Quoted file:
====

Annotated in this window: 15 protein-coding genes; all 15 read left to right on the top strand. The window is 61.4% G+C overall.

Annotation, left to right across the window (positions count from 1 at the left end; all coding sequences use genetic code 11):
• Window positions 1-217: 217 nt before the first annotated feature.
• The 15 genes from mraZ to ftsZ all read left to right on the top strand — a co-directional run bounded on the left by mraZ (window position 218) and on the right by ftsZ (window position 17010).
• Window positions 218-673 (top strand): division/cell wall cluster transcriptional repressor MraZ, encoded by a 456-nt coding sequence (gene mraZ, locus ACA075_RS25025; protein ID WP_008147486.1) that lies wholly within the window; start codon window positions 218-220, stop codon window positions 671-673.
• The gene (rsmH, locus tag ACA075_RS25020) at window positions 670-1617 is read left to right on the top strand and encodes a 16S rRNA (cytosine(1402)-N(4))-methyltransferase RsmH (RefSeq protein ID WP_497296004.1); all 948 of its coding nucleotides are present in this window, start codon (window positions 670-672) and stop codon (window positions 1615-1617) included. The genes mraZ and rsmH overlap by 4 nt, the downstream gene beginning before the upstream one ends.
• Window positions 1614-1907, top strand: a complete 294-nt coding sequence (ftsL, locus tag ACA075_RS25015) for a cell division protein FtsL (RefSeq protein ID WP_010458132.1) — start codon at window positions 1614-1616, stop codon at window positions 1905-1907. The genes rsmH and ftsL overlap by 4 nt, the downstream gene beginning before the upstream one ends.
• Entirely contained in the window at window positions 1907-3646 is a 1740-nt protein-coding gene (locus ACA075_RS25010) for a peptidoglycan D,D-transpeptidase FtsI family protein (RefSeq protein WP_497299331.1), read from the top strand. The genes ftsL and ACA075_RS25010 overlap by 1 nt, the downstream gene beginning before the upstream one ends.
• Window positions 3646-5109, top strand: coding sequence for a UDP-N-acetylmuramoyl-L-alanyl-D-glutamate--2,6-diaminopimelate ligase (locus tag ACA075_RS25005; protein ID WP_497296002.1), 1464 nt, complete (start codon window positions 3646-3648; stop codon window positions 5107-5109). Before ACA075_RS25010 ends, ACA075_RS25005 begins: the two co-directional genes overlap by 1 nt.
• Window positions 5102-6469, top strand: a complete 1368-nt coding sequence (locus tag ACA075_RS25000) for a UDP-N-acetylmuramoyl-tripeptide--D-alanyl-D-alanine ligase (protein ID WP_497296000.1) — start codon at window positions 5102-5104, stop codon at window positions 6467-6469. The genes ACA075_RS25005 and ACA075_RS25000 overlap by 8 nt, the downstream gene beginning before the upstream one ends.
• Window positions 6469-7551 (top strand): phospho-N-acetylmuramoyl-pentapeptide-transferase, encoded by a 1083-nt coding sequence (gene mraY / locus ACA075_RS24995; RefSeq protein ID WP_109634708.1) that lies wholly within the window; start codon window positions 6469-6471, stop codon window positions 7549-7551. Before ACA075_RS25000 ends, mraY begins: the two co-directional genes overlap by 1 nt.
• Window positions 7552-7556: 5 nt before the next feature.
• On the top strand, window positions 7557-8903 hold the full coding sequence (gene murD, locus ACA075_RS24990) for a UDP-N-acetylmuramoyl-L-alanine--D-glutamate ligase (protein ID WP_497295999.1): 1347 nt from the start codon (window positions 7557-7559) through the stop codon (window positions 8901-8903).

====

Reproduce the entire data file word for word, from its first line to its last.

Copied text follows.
Annotated in this window: 15 protein-coding genes; all 15 read left to right on the top strand. The window is 61.4% G+C overall.

Annotation, left to right across the window (positions count from 1 at the left end; all coding sequences use genetic code 11):
• Window positions 1-217: 217 nt before the first annotated feature.
• The 15 genes from mraZ to ftsZ all read left to right on the top strand — a co-directional run bounded on the left by mraZ (window position 218) and on the right by ftsZ (window position 17010).
• Window positions 218-673 (top strand): division/cell wall cluster transcriptional repressor MraZ, encoded by a 456-nt coding sequence (gene mraZ, locus ACA075_RS25025; protein ID WP_008147486.1) that lies wholly within the window; start codon window positions 218-220, stop codon window positions 671-673.
• The gene (rsmH, locus tag ACA075_RS25020) at window positions 670-1617 is read left to right on the top strand and encodes a 16S rRNA (cytosine(1402)-N(4))-methyltransferase RsmH (RefSeq protein ID WP_497296004.1); all 948 of its coding nucleotides are present in this window, start codon (window positions 670-672) and stop codon (window positions 1615-1617) included. The genes mraZ and rsmH overlap by 4 nt, the downstream gene beginning before the upstream one ends.
• Window positions 1614-1907, top strand: a complete 294-nt coding sequence (ftsL, locus tag ACA075_RS25015) for a cell division protein FtsL (RefSeq protein ID WP_010458132.1) — start codon at window positions 1614-1616, stop codon at window positions 1905-1907. The genes rsmH and ftsL overlap by 4 nt, the downstream gene beginning before the upstream one ends.
• Entirely contained in the window at window positions 1907-3646 is a 1740-nt protein-coding gene (locus ACA075_RS25010) for a peptidoglycan D,D-transpeptidase FtsI family protein (RefSeq protein WP_497299331.1), read from the top strand. The genes ftsL and ACA075_RS25010 overlap by 1 nt, the downstream gene beginning before the upstream one ends.
• Window positions 3646-5109, top strand: coding sequence for a UDP-N-acetylmuramoyl-L-alanyl-D-glutamate--2,6-diaminopimelate ligase (locus tag ACA075_RS25005; protein ID WP_497296002.1), 1464 nt, complete (start codon window positions 3646-3648; stop codon window positions 5107-5109). Before ACA075_RS25010 ends, ACA075_RS25005 begins: the two co-directional genes overlap by 1 nt.
• Window positions 5102-6469, top strand: a complete 1368-nt coding sequence (locus tag ACA075_RS25000) for a UDP-N-acetylmuramoyl-tripeptide--D-alanyl-D-alanine ligase (protein ID WP_497296000.1) — start codon at window positions 5102-5104, stop codon at window positions 6467-6469. The genes ACA075_RS25005 and ACA075_RS25000 overlap by 8 nt, the downstream gene beginning before the upstream one ends.
• Window positions 6469-7551 (top strand): phospho-N-acetylmuramoyl-pentapeptide-transferase, encoded by a 1083-nt coding sequence (gene mraY / locus ACA075_RS24995; RefSeq protein ID WP_109634708.1) that lies wholly within the window; start codon window positions 6469-6471, stop codon window positions 7549-7551. Before ACA075_RS25000 ends, mraY begins: the two co-directional genes overlap by 1 nt.
• Window positions 7552-7556: 5 nt before the next feature.
• On the top strand, window positions 7557-8903 hold the full coding sequence (gene murD, locus ACA075_RS24990) for a UDP-N-acetylmuramoyl-L-alanine--D-glutamate ligase (protein ID WP_497295999.1): 1347 nt from the start codon (window positions 7557-7559) through the stop codon (window positions 8901-8903).